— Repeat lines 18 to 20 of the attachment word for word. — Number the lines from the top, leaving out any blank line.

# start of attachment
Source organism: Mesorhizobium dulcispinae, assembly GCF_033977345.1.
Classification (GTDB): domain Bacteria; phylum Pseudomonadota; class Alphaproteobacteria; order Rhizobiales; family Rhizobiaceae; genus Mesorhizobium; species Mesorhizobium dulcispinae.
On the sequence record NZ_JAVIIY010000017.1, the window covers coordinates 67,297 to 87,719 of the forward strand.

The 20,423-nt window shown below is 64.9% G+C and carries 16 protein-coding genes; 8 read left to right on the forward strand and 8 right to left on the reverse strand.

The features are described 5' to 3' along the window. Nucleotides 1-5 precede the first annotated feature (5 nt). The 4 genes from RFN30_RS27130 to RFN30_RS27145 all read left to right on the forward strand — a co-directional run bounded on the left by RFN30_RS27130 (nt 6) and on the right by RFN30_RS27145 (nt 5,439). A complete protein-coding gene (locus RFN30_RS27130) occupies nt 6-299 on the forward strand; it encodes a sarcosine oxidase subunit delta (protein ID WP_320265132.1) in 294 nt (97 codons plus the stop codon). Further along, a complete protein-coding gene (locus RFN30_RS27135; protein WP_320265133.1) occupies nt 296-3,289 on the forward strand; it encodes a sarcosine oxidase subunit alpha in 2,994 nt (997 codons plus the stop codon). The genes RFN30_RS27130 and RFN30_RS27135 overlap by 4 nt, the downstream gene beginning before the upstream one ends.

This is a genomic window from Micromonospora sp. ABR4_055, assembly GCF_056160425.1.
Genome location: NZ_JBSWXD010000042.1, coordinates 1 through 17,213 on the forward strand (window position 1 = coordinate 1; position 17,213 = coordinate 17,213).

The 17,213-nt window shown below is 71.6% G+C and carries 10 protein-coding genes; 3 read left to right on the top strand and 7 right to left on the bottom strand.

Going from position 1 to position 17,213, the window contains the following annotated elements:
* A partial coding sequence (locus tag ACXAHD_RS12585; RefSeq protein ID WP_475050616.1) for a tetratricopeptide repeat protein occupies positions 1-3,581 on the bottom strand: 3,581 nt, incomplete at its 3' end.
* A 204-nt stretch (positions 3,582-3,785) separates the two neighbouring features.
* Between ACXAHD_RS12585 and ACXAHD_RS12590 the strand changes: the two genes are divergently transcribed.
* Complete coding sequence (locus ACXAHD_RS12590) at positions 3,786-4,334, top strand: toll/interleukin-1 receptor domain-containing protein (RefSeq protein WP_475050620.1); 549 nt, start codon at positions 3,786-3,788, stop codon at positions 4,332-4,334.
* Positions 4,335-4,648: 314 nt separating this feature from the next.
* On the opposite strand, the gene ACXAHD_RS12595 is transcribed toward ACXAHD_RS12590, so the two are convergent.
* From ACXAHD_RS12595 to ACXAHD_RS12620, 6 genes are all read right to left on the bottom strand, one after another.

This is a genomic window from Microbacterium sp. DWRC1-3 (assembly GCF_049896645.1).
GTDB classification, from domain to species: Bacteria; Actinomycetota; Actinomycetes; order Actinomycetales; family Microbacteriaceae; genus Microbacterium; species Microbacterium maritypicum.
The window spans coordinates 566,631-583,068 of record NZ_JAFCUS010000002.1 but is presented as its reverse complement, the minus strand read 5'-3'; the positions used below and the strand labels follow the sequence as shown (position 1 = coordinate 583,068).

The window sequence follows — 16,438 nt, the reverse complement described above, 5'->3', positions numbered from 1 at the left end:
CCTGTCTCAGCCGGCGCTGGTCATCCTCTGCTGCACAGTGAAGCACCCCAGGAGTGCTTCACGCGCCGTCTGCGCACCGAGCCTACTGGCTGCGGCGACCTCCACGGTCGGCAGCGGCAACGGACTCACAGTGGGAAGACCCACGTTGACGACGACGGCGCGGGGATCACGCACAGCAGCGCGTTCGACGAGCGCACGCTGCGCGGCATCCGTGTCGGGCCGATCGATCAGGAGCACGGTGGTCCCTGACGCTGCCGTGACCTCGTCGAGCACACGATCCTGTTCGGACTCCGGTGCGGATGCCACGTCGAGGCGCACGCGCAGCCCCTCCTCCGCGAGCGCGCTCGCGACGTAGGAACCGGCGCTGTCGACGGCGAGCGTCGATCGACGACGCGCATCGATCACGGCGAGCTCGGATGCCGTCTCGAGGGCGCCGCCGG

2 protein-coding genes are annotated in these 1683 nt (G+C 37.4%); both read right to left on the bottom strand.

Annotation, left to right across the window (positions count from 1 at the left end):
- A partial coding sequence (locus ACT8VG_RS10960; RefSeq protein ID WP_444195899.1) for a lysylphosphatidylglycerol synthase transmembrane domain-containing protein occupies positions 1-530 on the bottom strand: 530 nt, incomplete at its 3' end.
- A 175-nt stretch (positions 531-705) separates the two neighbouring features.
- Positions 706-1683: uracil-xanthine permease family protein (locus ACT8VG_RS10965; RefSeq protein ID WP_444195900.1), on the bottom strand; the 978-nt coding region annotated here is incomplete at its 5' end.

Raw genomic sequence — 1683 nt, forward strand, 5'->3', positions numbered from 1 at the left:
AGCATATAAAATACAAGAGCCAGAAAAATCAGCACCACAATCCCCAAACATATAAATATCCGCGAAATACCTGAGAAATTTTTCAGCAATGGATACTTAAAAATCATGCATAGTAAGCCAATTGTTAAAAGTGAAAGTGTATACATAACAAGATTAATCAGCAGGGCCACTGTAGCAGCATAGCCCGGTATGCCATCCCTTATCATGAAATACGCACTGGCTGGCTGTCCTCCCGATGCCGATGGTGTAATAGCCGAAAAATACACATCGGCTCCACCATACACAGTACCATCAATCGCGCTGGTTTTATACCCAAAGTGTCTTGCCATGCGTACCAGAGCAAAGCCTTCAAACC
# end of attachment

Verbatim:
GTDB classification, from domain to species: Bacteria; Actinomycetota; Actinomycetes; order Actinomycetales; family Microbacteriaceae; genus Microbacterium; species Microbacterium maritypicum.
The window spans coordinates 566,631-583,068 of record NZ_JAFCUS010000002.1 but is presented as its reverse complement, the minus strand read 5'-3'; the positions used below and the strand labels follow the sequence as shown (position 1 = coordinate 583,068).

The window sequence follows — 16,438 nt, the reverse complement described above, 5'->3', positions numbered from 1 at the left end: